How Covid Misinformation Created a Run on Animal Medicine

Ruth Jeffers, owner of Jeffers, the pet supplies retailer, said she sold out ivermectin paste on her website this year. After filling up with more expensive versions, these tubes were also sold out.

This spring, she limited new customers to five tubes. Partly driven by demand, it raised the price of Jeffers-branded ivermectin, its cheapest option, from $ 2.99 to $ 4.99 per tube – and then to $ 6.99 per tube.

“It’s hard to make a circus out of your # 1 product,” said Ms. Jeffers.

At the Horsey Haven Retirement Home in Newcastle, California, a retirement stable for retired horses, the shortage of affordable ivermectin recently sparked a cost debate. Laura Beeman, the owner of Horsey Haven, said she had long used the drug to kill worms in the stable’s 28 horses. The treatments take place four times a year free of charge for the horse owners.

But with drug prices rising, Ms. Beeman wasn’t sure she could continue to offer the service for free. She said she could start billing owners for the now $ 7.99 tubes of paste that had previously been $ 1.99.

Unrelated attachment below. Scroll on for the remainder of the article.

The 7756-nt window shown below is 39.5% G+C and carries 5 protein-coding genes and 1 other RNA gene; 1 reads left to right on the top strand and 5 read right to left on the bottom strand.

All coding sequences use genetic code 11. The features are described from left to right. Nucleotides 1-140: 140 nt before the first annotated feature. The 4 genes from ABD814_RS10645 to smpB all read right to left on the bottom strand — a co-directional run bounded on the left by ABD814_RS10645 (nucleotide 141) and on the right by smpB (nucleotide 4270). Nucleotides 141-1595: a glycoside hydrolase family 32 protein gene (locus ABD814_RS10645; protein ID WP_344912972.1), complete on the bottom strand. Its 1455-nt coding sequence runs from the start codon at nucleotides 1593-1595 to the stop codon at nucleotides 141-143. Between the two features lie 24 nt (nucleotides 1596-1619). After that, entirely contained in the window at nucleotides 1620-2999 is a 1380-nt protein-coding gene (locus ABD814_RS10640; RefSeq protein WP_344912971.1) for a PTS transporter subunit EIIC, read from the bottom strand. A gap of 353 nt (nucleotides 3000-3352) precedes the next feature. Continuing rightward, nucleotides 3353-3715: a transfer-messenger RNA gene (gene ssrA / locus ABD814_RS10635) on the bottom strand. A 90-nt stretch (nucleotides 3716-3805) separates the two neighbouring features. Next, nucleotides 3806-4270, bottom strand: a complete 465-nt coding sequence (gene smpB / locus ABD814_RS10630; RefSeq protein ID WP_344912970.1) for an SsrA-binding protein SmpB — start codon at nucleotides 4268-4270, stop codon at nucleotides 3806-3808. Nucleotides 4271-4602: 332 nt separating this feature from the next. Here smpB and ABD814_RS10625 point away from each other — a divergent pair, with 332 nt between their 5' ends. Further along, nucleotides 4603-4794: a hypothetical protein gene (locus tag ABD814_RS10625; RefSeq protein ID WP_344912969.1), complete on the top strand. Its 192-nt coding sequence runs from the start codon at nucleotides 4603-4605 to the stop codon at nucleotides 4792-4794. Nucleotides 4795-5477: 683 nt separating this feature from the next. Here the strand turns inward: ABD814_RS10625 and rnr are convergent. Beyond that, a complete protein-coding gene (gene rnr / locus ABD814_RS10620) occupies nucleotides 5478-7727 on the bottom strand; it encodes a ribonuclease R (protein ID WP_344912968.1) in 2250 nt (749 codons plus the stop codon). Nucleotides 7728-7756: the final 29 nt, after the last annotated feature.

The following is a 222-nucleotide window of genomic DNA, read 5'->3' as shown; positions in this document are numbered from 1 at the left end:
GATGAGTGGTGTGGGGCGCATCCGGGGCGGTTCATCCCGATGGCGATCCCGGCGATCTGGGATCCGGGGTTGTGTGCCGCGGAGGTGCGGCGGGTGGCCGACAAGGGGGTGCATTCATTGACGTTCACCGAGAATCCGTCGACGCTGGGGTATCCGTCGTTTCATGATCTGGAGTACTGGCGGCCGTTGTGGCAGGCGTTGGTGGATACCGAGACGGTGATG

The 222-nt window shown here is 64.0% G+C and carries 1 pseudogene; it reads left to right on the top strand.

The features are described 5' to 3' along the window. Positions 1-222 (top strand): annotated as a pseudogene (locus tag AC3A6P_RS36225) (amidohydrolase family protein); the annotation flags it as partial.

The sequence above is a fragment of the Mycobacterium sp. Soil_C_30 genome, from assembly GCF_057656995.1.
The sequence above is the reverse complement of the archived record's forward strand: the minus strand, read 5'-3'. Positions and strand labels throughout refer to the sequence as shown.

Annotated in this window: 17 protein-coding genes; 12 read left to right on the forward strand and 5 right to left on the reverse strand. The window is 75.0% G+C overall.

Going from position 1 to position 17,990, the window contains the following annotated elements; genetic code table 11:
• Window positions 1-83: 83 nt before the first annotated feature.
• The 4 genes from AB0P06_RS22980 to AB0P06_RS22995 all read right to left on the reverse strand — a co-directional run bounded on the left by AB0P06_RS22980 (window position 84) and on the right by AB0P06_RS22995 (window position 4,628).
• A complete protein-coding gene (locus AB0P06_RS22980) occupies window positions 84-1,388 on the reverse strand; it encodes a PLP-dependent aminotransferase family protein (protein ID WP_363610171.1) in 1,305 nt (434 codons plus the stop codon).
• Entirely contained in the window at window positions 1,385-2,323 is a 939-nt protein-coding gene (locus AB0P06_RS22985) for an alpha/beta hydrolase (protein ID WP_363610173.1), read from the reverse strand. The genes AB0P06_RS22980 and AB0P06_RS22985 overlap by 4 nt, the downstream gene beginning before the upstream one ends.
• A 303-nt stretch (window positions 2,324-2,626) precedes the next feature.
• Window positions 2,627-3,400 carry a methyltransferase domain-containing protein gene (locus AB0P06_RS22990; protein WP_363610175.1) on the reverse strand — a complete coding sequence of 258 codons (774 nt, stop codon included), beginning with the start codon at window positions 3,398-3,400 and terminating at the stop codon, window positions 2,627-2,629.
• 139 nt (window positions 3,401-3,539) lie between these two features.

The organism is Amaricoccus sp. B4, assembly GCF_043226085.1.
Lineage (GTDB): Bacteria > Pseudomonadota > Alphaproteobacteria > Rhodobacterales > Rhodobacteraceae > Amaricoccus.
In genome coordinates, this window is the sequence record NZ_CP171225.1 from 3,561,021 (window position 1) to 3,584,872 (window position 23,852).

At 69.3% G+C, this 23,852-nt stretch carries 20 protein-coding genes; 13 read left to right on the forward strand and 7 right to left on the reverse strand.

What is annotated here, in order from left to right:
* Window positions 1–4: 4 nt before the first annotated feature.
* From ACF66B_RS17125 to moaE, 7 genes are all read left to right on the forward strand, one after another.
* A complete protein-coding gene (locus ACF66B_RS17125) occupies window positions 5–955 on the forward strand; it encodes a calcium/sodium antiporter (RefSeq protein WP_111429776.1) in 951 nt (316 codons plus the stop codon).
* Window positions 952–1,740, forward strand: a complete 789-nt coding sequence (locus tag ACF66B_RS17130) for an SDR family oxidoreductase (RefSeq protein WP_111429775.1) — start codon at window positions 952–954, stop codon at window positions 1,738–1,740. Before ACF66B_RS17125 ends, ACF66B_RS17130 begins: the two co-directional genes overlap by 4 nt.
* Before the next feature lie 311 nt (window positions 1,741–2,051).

“At this point I don’t have any,” she said.

Dr. Emerson said her veterinary clinic typically goes through two 500-milliliter bottles of ivermectin a year. Since opening her 3,500 square meter hospital seven years ago, she has “never” had difficulty getting the drug.

Her first hint that something had changed came two months ago when pet owners started asking about the drug used to treat the coronavirus. Last month her housekeeper said her sister had ivermectin in her coffee.

Dr. Emerson tried to top up the drug but only found the 50-milliliter bottle. Now she said she knew why.

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